It’s a new year, and for many of us we are thinking about what we want for ourselves, our family and the world in 2021. Having survived 2020 we probably want something different than what we endured for the past 9 months. Maybe we want health, travel, connection, stability, prosperity, or peace. For many of us it could be all of the above. But how do we go from wishing for these things to actually getting them?
Being a research-based person I turned to science to see what researchers have found on this topic. Fortunately for us, goal-setting and achievement have been studied for many decades. We actually do have a good sense of what steps lead people to achieve their goals versus dream big but stay at home on the couch.
Some of you may have heard about the mythical “Yale study” where graduates of Yale were interviewed years after graduation about their earnings. The typical story is that the researchers asked these Yale graduates (or sometimes it’s Harvard) if they wrote down their financial goals prior to graduation. The alleged study authors “found” that of the 3% of graduates who reported writing down their fiscal goals before graduation they were making more than the other 97% of graduates combined (who did not write down their earning targets). Sounds great, right? Sadly it turns out that study never happened. However, other studies have been conducted, such as this one done by Gardner and Albee in 2015, which showed that following certain steps MORE THAN DOUBLED participants chances of achieving their goals. The bad news is that it wasn’t as easy as just writing them down, sticking them in a drawer, forgetting about them and then years later outperforming 97% of everyone else. It required more effort. However, nothing that the participants did was super-human. One of my favorite parts of the study is that the goal-setters harnessed RELATIONSHIPS to help them achieve more. Since humans are naturally relationally-oriented this makes sense. Since our earliest evolution as pack animals we have been concerned with how others see us and have benefitted from the support of others. So it’s nice to see that this carries over into achieving our goals for a new and better year.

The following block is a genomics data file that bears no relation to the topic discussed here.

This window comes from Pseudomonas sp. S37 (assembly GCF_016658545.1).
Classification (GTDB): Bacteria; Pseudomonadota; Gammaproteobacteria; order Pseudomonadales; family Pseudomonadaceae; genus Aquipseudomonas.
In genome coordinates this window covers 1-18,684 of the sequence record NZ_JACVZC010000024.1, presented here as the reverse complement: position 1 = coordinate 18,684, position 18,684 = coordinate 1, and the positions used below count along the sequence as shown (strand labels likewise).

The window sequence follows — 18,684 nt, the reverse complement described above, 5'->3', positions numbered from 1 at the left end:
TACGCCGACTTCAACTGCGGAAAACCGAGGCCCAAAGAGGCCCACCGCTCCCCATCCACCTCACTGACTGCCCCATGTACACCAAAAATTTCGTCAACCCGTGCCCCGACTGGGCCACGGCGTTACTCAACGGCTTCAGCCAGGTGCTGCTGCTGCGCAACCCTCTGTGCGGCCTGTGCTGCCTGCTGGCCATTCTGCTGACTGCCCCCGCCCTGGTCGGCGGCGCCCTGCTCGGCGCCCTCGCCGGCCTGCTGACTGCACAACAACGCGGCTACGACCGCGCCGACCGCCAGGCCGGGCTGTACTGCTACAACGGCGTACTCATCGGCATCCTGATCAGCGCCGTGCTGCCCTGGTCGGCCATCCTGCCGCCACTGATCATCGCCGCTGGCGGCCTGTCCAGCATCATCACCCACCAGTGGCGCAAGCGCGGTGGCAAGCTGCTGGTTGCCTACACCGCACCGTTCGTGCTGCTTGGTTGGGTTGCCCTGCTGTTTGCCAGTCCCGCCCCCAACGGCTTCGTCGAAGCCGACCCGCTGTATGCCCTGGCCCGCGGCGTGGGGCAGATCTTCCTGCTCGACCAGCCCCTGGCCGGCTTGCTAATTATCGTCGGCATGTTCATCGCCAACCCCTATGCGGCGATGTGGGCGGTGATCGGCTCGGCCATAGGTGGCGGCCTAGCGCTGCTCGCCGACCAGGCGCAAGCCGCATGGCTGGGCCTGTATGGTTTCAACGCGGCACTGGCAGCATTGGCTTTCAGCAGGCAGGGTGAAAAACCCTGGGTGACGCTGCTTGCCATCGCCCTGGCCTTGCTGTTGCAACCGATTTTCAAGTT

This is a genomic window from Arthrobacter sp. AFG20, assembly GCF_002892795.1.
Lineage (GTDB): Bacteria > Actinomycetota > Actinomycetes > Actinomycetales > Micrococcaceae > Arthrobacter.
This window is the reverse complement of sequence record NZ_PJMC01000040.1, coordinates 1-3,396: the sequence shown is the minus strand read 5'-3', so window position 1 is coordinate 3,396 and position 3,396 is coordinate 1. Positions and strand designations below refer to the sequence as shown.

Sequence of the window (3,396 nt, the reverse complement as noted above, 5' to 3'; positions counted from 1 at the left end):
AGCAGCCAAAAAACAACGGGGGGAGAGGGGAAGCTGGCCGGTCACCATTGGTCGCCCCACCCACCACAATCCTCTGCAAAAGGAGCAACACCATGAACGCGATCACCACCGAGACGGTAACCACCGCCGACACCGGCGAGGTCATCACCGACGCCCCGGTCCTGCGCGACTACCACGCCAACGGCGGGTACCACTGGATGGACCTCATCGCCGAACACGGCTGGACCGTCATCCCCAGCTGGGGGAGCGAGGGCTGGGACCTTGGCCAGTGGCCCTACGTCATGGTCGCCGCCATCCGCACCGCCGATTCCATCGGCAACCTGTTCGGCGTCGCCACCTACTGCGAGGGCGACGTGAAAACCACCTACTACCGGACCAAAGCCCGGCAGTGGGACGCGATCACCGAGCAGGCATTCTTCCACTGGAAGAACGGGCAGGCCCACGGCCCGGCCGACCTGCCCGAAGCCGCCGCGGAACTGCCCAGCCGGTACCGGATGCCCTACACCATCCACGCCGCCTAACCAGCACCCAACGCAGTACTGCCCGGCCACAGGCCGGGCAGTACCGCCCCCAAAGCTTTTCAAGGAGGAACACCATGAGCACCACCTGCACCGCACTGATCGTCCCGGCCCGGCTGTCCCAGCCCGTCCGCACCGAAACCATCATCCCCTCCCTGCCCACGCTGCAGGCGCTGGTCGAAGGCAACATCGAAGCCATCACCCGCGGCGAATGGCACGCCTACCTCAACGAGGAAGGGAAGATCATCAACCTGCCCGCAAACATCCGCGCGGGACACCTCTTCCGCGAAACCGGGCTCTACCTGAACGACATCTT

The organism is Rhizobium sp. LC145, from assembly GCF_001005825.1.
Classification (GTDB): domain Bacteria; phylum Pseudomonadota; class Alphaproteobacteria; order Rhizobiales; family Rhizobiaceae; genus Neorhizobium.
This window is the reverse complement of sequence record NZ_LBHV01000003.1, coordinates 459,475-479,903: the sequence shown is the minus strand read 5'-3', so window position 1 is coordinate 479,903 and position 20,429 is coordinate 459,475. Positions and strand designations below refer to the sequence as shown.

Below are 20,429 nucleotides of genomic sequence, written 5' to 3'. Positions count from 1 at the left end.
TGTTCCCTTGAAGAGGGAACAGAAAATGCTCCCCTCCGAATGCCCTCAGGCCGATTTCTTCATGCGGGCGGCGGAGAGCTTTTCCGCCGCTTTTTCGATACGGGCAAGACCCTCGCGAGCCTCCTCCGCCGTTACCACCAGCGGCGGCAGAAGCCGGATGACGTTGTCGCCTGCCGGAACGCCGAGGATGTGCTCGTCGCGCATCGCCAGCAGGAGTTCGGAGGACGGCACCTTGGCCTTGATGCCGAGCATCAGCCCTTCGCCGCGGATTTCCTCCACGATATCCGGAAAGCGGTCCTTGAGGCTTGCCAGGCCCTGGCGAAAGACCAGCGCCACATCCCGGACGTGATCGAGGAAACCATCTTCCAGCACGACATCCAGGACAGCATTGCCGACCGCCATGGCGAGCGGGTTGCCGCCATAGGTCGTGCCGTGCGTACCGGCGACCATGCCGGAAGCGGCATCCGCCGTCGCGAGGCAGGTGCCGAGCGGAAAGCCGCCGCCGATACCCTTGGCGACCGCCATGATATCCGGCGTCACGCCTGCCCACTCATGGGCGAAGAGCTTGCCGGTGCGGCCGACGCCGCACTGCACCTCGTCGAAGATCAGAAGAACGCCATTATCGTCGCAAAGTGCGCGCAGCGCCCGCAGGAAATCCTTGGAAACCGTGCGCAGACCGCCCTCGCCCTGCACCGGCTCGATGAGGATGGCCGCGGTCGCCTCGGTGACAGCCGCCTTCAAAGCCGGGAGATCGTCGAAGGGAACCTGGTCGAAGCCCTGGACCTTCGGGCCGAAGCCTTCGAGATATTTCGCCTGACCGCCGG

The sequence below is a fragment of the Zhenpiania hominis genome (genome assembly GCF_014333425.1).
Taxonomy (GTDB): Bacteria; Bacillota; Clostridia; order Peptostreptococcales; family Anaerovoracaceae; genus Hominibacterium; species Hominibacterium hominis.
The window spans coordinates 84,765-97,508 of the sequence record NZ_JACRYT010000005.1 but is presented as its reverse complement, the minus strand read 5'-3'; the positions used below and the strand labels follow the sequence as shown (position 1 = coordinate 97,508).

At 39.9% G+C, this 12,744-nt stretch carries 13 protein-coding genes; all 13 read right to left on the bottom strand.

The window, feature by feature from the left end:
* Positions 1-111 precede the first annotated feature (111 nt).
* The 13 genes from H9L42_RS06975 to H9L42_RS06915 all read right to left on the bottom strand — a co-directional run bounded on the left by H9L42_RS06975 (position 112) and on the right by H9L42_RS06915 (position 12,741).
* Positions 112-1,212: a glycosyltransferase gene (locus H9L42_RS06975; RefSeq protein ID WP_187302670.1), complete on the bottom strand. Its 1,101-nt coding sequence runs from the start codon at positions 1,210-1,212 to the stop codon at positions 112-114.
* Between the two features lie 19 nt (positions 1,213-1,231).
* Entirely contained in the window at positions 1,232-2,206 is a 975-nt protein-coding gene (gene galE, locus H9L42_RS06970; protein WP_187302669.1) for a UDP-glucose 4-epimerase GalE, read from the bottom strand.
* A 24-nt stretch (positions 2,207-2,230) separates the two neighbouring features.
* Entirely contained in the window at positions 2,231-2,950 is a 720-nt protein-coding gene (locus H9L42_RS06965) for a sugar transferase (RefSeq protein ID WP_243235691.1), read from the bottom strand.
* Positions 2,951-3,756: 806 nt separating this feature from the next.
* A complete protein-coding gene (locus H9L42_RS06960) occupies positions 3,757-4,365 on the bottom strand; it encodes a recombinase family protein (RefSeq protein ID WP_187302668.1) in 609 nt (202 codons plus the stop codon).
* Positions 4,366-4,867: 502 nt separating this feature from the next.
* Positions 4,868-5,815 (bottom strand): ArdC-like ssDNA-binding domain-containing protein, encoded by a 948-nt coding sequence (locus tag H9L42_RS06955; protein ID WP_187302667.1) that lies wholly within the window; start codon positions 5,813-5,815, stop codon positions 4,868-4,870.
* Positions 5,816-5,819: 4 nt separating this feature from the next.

OK, so the nuts and bolts of what this particular study showed is that there are a series of steps that one can take to increase achievement of goals. The more of these steps you take the more likely you will be to achieve them. I’m going to start with Step Two because Step One was just to think about these things without writing them down. I assume we all know how that will go...so let’s move on to Step Two which actually starts the process for real...
Step Two: Write your goal down, rate how difficult it seems, how important it is to you, to what extent you have the skills to accomplish the goal, your level of motivation and commitment to the goal and any prior experiences with working on this particular goal. You can make up your own scale for this, such as a 1-5 scale or 1-10 scale, or use a progressive list of adjectives such as “easy, moderate, difficult, impossible”. So for example if my goal is to get in shape I could say that it seems, on a scale of 1-10, with 10 being the most difficult thing I have ever done, that getting into shape is going to be a “7”. Then for what extent I have the skills I could say, again 1-10 with 10 being “I have all of the skills”, it’s a 9 because I have gotten into shape before so I actually am pretty confident that I know how to do it (what exercises, etc.). My level of motivation, again 1-10 for this example, may be an honest “5” given the year I just had...my commitment may be a “6”.